You argue the reason for this positive trend is certain ideas and values are driving this improvement. What do you think are the most important ideas and values we should pass on to our children to continue to uplift human civilization?

Pinker: The main idea is a belief in progress — not a faith that it will happen by itself, but a realization that when people strove to improve the human condition in the past, they gradually succeeded. They came up with democracy, and vaccines, and hybrid crops, and the rule of law, and a free press, and much else. And they did it because they held certain values. They valued reason: the conviction that logic and evidence are better than authority, charisma, gut feelings or mysticism. They valued science: the idea that we can understand the world by proposing explanations and testing them against reality. And they valued humanism: the idea that the well-being of men, women and children is more important than the glory of the tribe, race or nation.

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Although you argue against extreme political and religious views, many of the humanistic values you extol have for centuries been promoted by spiritual and philosophical traditions. Are you arguing for a secular society?

Pinker: Yes, I believe in the First Amendment prohibition of an established religion, and any other attempt to make collective decisions based on parochial dogmas rather than universally agreed-upon reasons. But many religions themselves have evolved to incorporate the lessons of the Enlightenment, and have de-emphasized supernatural beliefs and Iron Age morality in favor of our best understanding of reality and the ideal of universal human flourishing.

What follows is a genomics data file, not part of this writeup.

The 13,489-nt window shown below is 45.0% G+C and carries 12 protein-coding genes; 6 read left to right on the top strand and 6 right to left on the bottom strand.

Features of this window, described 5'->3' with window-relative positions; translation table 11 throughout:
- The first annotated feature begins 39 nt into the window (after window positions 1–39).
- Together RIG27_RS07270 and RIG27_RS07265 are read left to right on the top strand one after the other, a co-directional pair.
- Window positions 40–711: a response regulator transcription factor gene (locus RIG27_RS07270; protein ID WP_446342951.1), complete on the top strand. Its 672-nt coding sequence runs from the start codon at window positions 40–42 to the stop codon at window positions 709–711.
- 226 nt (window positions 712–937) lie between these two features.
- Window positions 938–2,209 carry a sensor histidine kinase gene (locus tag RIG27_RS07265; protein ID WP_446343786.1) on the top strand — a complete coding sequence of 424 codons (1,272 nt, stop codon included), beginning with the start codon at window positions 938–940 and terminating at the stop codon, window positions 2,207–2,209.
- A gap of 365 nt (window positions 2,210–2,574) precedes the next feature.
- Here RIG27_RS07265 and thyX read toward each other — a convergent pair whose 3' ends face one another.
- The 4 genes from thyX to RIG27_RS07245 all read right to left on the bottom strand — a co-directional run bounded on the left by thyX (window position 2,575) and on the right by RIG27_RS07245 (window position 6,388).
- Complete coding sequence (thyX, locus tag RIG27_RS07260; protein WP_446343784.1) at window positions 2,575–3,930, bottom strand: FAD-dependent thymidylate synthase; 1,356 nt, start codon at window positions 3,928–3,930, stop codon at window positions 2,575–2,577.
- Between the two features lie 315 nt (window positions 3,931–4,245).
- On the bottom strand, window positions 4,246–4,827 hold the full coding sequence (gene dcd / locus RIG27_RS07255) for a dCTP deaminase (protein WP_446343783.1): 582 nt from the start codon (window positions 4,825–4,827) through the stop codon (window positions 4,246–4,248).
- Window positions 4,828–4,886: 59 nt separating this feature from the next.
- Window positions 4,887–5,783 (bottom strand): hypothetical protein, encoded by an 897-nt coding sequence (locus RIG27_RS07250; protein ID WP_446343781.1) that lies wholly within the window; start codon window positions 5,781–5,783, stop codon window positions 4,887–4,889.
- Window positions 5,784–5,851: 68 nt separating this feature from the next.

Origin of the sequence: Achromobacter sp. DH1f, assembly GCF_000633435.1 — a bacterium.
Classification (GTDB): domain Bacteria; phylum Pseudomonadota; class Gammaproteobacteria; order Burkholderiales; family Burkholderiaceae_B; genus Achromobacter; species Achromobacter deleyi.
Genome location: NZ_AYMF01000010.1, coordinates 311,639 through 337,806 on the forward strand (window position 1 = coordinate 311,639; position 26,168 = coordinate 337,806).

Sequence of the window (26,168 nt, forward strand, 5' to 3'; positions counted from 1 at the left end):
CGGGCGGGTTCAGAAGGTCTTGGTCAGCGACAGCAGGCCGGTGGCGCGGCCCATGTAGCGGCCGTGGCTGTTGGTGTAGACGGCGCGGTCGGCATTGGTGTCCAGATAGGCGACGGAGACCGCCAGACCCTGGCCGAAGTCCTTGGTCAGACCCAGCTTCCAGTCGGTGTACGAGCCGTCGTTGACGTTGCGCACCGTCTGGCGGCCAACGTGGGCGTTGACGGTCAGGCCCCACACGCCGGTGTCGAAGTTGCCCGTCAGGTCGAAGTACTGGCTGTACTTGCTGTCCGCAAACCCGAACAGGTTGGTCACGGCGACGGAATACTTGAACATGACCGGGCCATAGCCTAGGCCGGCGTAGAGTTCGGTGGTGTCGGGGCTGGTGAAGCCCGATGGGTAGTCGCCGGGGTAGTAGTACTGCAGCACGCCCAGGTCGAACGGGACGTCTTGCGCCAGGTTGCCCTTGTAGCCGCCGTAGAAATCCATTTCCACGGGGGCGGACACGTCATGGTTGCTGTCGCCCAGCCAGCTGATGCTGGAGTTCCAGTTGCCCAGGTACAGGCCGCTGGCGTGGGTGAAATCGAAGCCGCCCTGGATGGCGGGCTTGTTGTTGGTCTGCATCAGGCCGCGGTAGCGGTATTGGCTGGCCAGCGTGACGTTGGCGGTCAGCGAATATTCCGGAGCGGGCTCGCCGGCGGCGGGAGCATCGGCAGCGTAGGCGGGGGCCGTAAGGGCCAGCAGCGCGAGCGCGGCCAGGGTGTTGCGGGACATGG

How can we best capitalize on the positive cycle we are in to ensure things keep improving for our society and the human race?

Pinker: First, we should stop seeing every unsolved problem as the symptom of a sick society, as if we had the right to a perfectly affluent and harmonious world, and any shortcoming the work of evil saboteurs. Until the messiah comes, problems are inevitable; they come with living in an indifferent universe­. We should appreciate the precious institutions like liberal democracy, science, markets, the rule of law and international organizations, that have made life so much safer, healthier and more peaceful than it was in the past. We should seek to apply reason and open-minded hypothesis testing to solving the problems that remain, rather than appealing to the dogmas of our political tribes, or undermining the institutions in the hope that nothing could be worse than the flawed status quo. We know many things that are worse: Nazi Germany, Maoist China, current-day Venezuela, to take a few examples.

How has your understanding of the improvement of the human lot impacted you, your behavior, choices and ideas?

Pinker: It’s made me far more engaged — in politics, in charity, in advocating for positive change. Before learning how life had improved, I was more fatalistic: resigned to violent conflict, pessimistic about poverty, jaded about both government and civil-society activism. I now see hopes for human improvement as not just uplifting but practicable.

Emma Seppala, PhD, is science director of Stanford University’s Center for Compassion and Altruism Research and Education and co-director of the Yale College Wellbeing Project at the Yale Center for Emotional Intelligence. She is author of The Happiness Track (HarperOne, 2016).